Who Is Eligible to Make A Claim Against My Will?
From the start of this year, the legislation in Victoria in relation to family provision claims has changed. The new changes have significantly restricted the people who can make a claim against your Will. This has been done by introducing a list of eligible people who can make a claim. These include:
Whether married or de facto, if you have a current spouse at the time of your death and you exclude them from your Will (or haven’t updated it to include them) then they have a claim against your Will.
An ex-spouse can also make a claim against your Will, if a property settlement hasn’t been finalised under the Family Law Act.
If you exclude your children from your Will, they could also make a claim. Children who are under 18, disabled, or full-time students and under 25 have a fairly good chance of making a claim. Adult children who can stand on their own two feet financially have less of a chance, since the Court is coming down on such claims.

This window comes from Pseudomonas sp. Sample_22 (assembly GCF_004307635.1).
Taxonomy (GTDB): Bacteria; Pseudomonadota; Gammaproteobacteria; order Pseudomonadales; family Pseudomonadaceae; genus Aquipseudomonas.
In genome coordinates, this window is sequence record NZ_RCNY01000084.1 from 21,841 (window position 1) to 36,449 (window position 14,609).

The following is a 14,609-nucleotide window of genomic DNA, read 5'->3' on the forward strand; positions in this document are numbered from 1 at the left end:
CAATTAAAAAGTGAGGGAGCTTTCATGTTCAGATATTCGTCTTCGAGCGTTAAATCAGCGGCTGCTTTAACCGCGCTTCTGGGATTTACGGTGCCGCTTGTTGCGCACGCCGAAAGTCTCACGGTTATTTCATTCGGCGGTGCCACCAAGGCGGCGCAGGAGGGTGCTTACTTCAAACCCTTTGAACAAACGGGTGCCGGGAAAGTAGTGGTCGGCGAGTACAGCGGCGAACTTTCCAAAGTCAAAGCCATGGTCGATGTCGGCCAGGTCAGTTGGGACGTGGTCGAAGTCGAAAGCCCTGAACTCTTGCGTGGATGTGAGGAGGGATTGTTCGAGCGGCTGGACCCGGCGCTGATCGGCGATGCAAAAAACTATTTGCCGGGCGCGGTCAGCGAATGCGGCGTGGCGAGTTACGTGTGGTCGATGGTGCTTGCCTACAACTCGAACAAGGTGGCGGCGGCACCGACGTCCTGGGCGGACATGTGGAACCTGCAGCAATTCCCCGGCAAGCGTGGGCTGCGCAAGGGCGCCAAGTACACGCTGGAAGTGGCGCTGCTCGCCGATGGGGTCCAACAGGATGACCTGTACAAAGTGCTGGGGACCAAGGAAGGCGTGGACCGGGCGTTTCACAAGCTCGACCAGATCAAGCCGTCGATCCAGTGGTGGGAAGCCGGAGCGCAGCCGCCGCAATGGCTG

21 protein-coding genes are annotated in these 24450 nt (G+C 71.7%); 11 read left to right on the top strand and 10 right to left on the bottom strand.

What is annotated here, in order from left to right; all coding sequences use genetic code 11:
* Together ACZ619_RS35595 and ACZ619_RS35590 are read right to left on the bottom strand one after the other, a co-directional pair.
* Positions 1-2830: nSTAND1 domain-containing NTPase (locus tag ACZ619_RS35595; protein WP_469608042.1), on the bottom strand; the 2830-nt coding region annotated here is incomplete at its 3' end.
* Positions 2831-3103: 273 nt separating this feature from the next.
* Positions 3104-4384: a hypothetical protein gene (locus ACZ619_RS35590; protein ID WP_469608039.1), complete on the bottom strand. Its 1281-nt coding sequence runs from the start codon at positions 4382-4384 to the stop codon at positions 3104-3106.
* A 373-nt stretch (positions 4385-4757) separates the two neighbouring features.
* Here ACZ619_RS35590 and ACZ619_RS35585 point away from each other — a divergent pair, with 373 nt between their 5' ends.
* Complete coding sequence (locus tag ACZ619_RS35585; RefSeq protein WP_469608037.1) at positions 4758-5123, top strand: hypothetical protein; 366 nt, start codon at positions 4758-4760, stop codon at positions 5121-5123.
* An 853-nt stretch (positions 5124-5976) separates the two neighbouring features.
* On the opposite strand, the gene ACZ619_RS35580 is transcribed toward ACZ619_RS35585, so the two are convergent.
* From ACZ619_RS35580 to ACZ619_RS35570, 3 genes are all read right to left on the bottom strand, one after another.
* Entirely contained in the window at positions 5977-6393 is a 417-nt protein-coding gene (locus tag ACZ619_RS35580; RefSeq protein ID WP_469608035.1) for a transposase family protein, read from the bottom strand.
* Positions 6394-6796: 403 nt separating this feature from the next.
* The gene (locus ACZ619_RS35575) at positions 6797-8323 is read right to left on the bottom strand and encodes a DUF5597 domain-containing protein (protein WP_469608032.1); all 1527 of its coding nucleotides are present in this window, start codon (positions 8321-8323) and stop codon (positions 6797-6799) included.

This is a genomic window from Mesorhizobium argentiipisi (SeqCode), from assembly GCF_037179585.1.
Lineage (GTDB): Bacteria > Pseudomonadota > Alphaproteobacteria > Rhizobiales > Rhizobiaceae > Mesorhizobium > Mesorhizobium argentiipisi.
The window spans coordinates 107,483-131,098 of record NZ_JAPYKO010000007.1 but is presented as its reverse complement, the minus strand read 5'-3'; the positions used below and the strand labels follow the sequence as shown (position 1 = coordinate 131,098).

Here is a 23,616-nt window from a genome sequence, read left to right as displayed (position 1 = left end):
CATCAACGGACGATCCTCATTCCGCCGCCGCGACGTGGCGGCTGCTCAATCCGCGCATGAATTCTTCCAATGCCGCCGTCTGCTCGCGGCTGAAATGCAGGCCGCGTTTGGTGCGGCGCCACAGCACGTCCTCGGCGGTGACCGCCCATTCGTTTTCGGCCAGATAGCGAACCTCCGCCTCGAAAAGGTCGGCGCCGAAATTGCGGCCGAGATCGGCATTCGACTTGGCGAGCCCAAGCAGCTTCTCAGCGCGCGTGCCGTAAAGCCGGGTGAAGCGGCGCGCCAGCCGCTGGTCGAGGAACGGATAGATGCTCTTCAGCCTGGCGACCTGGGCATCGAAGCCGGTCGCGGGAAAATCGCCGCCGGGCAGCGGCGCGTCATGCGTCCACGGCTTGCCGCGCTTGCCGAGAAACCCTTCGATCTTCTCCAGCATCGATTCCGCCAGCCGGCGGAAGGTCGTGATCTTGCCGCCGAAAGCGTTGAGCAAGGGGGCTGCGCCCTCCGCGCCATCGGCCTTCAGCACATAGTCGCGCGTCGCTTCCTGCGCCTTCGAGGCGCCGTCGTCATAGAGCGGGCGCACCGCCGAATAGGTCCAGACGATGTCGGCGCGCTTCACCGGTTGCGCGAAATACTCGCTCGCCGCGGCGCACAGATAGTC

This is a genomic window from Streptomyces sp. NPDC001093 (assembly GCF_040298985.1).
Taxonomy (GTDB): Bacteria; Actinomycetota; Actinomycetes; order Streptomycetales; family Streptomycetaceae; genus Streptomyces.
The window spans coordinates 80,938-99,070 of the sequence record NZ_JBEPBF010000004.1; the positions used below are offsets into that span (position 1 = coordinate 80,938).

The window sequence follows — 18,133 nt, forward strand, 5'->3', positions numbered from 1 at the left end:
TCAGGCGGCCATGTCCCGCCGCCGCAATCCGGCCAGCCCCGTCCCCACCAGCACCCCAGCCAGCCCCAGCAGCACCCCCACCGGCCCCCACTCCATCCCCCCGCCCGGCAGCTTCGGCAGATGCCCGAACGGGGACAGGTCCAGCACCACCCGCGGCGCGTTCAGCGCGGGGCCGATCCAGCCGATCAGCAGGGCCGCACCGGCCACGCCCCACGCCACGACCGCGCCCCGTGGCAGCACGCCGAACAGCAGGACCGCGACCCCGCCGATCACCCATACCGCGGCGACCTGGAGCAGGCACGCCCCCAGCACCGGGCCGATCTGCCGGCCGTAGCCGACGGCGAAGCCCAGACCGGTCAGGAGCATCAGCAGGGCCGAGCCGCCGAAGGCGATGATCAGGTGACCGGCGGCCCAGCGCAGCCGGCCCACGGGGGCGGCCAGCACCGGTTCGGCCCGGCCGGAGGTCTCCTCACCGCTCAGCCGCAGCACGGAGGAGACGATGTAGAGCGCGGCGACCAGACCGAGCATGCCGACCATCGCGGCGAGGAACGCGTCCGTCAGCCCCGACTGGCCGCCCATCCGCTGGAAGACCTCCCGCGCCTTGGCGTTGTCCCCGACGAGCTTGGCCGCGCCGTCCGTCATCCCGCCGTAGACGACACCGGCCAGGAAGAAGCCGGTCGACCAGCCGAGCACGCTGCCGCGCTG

People who were treated as your children, and who believed they were your child for part of their lives, can also make a claim. This would encompass the category of a grandchild being raised a the grandparents’ own child.
Step-children can also make a claim. Unfortunately, there is no definition as to what a step-child is. Does it only include a child who is raised in a blended family? Or does it also include adult children of a late second marriage? Does the deceased have to have married the new spouse, or can step-children include those of a de facto spouse? We can only wait to see how the Courts interpret the new legislation on this point. No doubt, it will come down to the health and financial position of the step-child as well.
Spouse of your dead child
If a child of yours died within 12 months, then their spouse could make a claim against your Will.
Member of your household
A member of your household, whether they are a family member or not, could make a claim against your Will. They have to prove that they have been financially dependent on you.
Another similar category is someone who has a registered caring relationship with you. This is more than just a Centrelink carer – this relationship needs to be registered with Births Deaths and Marriages. See some more information about this here.